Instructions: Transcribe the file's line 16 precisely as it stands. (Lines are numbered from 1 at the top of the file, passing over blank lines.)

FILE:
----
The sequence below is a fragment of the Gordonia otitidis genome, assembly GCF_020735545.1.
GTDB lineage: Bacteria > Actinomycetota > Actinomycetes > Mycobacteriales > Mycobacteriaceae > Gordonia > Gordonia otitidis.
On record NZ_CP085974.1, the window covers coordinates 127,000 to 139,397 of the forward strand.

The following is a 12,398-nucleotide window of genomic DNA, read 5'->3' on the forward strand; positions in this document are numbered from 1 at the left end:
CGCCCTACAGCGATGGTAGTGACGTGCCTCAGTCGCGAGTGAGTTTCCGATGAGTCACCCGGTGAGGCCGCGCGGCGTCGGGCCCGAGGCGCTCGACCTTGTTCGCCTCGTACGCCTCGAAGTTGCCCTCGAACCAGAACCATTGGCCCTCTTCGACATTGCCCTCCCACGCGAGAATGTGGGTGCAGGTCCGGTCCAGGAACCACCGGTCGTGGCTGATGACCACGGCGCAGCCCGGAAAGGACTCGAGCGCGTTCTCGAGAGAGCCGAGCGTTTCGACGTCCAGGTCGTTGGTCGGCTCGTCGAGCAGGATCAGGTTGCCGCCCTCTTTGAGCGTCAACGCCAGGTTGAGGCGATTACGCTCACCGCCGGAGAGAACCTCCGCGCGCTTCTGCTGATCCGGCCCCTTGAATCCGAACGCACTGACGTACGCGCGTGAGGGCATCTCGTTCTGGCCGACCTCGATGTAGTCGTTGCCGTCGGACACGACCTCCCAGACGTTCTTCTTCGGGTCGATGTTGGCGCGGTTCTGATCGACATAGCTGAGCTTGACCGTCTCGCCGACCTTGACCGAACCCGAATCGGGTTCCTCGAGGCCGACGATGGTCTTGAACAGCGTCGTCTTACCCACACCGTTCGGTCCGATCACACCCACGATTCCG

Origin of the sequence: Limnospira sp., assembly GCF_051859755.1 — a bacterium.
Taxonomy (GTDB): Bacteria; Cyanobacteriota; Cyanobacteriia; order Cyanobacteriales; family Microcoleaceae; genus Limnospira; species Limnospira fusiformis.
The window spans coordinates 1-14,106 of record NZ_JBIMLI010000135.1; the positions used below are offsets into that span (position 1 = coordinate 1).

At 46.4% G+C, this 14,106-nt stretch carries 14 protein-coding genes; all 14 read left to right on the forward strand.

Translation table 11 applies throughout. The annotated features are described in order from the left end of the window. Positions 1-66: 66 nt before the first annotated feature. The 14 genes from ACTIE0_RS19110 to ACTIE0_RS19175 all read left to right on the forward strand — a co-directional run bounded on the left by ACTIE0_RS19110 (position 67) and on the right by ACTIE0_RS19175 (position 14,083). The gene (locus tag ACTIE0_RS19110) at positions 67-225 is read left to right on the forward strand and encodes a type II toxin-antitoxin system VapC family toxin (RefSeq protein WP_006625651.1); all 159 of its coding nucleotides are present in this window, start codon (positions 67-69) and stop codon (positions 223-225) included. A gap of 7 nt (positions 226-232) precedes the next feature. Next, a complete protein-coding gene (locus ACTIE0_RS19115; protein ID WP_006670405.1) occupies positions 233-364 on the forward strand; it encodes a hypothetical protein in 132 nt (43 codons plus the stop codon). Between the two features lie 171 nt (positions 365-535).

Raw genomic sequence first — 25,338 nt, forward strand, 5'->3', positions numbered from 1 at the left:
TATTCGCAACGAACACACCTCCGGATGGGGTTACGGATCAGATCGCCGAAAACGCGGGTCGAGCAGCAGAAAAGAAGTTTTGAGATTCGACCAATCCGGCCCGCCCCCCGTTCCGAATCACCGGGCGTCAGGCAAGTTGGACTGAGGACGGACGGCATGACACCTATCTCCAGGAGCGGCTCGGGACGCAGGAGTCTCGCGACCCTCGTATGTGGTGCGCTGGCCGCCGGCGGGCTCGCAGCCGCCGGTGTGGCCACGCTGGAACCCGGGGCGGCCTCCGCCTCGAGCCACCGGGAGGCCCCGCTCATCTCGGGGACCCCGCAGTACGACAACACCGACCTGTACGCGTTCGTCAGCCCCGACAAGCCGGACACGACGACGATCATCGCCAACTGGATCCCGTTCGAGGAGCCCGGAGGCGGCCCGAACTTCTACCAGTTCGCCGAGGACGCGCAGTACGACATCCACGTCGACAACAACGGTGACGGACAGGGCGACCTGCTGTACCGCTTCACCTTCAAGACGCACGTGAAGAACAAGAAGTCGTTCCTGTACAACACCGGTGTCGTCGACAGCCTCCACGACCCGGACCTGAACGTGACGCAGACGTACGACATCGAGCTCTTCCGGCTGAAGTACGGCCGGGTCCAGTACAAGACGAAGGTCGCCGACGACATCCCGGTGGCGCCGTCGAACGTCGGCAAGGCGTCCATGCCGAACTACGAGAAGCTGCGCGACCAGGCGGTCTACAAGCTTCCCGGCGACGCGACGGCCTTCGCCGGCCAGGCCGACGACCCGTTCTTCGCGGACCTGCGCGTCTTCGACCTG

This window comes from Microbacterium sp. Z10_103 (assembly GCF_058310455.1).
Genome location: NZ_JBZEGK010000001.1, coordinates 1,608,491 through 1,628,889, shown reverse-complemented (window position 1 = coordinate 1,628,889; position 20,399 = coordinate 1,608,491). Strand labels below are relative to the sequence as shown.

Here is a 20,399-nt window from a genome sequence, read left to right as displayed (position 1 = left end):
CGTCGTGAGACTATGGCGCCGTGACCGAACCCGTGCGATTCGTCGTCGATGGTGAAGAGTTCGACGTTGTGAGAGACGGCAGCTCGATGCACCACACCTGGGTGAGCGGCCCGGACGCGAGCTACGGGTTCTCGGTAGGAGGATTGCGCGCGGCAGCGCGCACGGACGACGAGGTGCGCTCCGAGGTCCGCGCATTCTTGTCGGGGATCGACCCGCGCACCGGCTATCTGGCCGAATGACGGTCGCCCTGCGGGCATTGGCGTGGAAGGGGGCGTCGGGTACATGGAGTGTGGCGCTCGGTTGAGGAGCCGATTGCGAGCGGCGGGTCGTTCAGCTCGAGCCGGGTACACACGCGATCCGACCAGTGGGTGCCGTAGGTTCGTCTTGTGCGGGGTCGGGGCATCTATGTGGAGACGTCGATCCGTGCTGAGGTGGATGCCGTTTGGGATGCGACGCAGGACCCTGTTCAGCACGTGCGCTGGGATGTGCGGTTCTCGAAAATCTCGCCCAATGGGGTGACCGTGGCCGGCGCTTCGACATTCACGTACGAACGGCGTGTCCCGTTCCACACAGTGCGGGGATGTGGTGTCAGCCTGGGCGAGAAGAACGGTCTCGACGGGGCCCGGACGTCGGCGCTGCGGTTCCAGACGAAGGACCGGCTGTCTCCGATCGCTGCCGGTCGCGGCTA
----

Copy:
CGTCGTGAGACTATGGCGCCGTGACCGAACCCGTGCGATTCGTCGTCGATGGTGAAGAGTTCGACGTTGTGAGAGACGGCAGCTCGATGCACCACACCTGGGTGAGCGGCCCGGACGCGAGCTACGGGTTCTCGGTAGGAGGATTGCGCGCGGCAGCGCGCACGGACGACGAGGTGCGCTCCGAGGTCCGCGCATTCTTGTCGGGGATCGACCCGCGCACCGGCTATCTGGCCGAATGACGGTCGCCCTGCGGGCATTGGCGTGGAAGGGGGCGTCGGGTACATGGAGTGTGGCGCTCGGTTGAGGAGCCGATTGCGAGCGGCGGGTCGTTCAGCTCGAGCCGGGTACACACGCGATCCGACCAGTGGGTGCCGTAGGTTCGTCTTGTGCGGGGTCGGGGCATCTATGTGGAGACGTCGATCCGTGCTGAGGTGGATGCCGTTTGGGATGCGACGCAGGACCCTGTTCAGCACGTGCGCTGGGATGTGCGGTTCTCGAAAATCTCGCCCAATGGGGTGACCGTGGCCGGCGCTTCGACATTCACGTACGAACGGCGTGTCCCGTTCCACACAGTGCGGGGATGTGGTGTCAGCCTGGGCGAGAAGAACGGTCTCGACGGGGCCCGGACGTCGGCGCTGCGGTTCCAGACGAAGGACCGGCTGTCTCCGATCGCTGCCGGTCGCGGCTA